Keyword: yellow vests
A document obtained by Mediapart reveals that the national director of France’s CRS riot police ordered the deployment of Heckler & Koch G36 assault rifles during nationwide demonstrations on January 12th by the ‘yellow vest’ movement. The militarisation of policing tactics during the recurrent demonstrations, in protest over falling living standards for low- and middle-income earners, includes an almost systematic use of rubber bullets and stun grenades that have caused numerous serious injuries. Karl Laske reports on the arsenal employed and the dramatic consequences of the escalating violence.
France’s ‘yellow vest’ protestors were back on the streets this weekend, as their movement calling for better living standards for low- and middle-income earners held its tenth nationwide day of action. While some demonstrations have been marred by violence from extremist groups, there is mounting criticism of aggressive police tactics. These notably include the widespread and often indiscriminate use of rubber bullets and stun grenades that have caused, according to several estimations, around 100 serious and life-changing injuries to protestors and bystanders. Mediapart co-editor Carine Fouteau argues here why these highly dangerous weapons, which France is one of very few countries to deploy in such situations, should be immediately banned from crowd-control policing.
The French interior ministry estimated around 84,000 people took part in nationwide 'yellow vest' marches on Saturday in protest at falling living standards for low- and middle-income earners, the same amount as last weekend and a show of force in the face of government measures aimed at appeasing the movement.
French President Emmanuel Macron held a marathon seven-hour conference with local mayors in Normandy on Tuesday, the start of a national consultation on policy issues follwing the rolling 'yellow vest' protests, but caused controversy with disparaging comments about some in economic difficulty.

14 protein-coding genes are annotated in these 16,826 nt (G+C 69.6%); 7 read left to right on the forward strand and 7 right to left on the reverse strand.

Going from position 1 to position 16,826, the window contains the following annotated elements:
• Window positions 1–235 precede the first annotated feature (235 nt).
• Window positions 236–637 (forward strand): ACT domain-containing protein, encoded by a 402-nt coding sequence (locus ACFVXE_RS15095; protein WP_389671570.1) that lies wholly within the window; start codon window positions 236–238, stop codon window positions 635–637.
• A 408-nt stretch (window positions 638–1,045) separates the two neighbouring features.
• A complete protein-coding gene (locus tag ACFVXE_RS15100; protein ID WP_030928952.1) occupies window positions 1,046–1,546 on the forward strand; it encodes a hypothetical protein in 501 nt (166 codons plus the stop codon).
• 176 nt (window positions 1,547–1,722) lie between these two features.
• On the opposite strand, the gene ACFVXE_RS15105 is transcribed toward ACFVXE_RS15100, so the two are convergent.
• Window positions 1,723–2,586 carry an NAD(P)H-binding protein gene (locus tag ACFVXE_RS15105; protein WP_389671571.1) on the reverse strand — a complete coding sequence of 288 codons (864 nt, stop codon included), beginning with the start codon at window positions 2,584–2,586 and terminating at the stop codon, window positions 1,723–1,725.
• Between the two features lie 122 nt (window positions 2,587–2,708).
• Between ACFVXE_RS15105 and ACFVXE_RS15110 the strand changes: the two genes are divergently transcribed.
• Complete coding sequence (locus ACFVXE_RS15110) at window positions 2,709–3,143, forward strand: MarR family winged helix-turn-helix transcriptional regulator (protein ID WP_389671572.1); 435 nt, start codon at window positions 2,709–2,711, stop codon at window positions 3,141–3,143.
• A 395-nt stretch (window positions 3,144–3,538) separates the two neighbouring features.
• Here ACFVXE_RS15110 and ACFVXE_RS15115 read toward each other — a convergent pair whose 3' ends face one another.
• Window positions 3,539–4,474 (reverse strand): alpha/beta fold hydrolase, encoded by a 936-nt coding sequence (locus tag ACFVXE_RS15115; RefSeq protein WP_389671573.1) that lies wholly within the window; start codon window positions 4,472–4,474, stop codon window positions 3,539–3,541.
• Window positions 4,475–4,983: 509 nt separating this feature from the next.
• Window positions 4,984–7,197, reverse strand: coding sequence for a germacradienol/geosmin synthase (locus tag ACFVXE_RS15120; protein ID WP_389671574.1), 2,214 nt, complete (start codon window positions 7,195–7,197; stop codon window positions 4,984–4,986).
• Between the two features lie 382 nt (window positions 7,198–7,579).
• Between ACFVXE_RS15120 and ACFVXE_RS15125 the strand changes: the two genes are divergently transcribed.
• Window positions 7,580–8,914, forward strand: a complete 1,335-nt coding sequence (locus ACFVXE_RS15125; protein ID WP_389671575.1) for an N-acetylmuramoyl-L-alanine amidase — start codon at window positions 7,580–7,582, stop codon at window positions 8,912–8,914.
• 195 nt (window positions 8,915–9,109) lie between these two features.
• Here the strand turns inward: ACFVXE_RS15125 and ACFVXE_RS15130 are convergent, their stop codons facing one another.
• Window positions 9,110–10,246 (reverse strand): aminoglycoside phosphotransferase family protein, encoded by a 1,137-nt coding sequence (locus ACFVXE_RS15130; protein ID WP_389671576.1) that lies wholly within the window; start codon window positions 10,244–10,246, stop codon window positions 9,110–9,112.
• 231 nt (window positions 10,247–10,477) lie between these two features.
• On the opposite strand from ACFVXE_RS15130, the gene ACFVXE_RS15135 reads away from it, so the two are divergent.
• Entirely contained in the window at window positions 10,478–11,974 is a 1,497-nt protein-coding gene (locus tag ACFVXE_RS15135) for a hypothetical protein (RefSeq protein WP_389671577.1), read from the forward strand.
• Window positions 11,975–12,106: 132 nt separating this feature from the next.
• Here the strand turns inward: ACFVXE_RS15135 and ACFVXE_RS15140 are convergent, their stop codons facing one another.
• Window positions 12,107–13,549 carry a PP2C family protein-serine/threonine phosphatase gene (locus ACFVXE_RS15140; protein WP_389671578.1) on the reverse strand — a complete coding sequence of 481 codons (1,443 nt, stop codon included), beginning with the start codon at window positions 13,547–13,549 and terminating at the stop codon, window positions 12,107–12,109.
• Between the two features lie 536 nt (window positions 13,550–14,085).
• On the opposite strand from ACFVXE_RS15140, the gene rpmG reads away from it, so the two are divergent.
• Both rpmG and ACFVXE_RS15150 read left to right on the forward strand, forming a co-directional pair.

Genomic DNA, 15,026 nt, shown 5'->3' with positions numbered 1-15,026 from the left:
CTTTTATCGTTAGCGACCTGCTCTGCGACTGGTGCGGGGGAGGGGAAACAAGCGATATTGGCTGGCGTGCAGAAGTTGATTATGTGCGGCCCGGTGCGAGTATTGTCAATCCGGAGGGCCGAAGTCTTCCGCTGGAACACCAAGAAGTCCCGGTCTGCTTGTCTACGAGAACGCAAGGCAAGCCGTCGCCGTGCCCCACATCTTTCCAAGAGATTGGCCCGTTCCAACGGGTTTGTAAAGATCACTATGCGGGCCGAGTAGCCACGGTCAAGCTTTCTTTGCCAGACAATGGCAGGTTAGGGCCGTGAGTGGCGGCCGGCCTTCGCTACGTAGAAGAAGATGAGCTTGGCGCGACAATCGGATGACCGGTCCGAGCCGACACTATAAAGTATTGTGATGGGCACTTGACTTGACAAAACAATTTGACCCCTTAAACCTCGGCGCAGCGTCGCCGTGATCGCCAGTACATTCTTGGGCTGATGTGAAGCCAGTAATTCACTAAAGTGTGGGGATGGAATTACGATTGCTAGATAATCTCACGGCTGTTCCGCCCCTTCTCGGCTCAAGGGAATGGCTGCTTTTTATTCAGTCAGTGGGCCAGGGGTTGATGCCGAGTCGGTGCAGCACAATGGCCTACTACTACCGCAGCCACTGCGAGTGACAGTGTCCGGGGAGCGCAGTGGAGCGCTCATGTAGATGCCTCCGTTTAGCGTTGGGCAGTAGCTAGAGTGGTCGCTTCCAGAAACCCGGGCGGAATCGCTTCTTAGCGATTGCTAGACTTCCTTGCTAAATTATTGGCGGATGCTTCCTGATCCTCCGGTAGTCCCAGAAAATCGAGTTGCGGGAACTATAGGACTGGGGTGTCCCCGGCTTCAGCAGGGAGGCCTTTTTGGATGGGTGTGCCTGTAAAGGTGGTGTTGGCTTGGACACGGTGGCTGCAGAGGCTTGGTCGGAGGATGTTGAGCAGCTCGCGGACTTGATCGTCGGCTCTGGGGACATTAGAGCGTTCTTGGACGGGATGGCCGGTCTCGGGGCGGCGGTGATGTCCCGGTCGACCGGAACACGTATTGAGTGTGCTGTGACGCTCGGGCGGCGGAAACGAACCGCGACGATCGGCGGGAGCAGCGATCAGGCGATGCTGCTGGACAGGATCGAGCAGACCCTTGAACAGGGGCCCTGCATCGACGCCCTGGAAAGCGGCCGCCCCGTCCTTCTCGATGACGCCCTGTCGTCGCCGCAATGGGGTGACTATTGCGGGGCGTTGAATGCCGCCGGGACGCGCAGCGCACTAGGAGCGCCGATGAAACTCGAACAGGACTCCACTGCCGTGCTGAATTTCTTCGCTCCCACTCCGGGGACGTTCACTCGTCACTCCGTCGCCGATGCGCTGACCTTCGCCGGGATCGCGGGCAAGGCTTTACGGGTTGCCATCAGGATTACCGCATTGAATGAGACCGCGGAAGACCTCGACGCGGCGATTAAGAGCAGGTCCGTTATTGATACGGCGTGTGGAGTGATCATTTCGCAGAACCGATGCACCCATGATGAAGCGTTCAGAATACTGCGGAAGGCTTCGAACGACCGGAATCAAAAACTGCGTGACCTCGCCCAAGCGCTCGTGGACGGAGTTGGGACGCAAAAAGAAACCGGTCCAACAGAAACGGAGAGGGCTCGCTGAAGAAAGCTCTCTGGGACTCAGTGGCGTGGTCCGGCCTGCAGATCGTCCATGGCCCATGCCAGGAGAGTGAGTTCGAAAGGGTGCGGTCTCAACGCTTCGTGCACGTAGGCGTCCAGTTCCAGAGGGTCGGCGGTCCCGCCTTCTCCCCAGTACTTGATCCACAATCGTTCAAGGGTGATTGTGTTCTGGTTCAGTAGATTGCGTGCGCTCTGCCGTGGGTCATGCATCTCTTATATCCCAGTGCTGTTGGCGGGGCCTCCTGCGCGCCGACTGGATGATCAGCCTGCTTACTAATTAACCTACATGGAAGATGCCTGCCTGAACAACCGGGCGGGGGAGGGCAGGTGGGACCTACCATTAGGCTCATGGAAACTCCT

Two months ago in the small town of Commercy in north-east France a group of 'yellow vest' protestors created a citizens popular assembly. It is gaining supporters: on January 26th around 30 delegations from across France will gather in the town. François Bonnet reports on a local experiment in what some yellow vests define as “libertarian municipalism”, a concept pioneered by American social theorist Murray Bookchin.
In an open letter published in the French press on Monday, President Emmanuel Macron has set in motion a three-month series of debates in which citizens are invited to local venues to air their opinions and grievences about government policies, called in a move to appease the continuing 'yellow vest' protests against falling living standards among low- and middle-income earners.
Some 59 people were questioned, including for having unlawful weapons and participating in a group with the goal of committing violent crimes.
France's interior minister Christophe Castaner said the wilful damage was a threat to road safety and put lives in danger.
On Monday January 7th the French prime minster Édouard Philippe announced plans to boost the array of security powers at the state's disposal with, in particular, a new law against rioters and undeclared demonstrations, plus preventative targeting of protestors presumed to be violent. Mediapart publishing editor Edwy Plenel points out that the prime minister did not utter a word about police violence, demonstrating that in making this repressive decision the government has turned its back on the sometimes vague democratic demands made by the 'yellow vest' protestors.
Chantal Jouanno stood down after furore over revelation she is paid €14,700 a month to head France's National Commission for Public Debate.
Online campaigns began after former professional boxer handed himself in to police after he was filmed punching officers during protest in Paris.
What began as a rebellion over cost of living has morphed into something more perilous - an assault on his presidency and France's institutions.
One of the key demands made by the 'yellow vest', or 'gilet jaune', protestors in France is for the holding of what are called citizens initiative referendums. How exactly should such a demand be interpreted? In an interview with Mediapart academic Julien O'Miel, a specialist in participative democracy, sees it as a desire by citizens to take control of the political agenda. Pauline Graulle reports.
Government spokesman Benjamin Griveaux escaped from office through back door after protesters broke into compound and smashed vehicles.
Government says the yellow vest protest movement belongs to 'agitators' who promote insurrection and want to topple the government.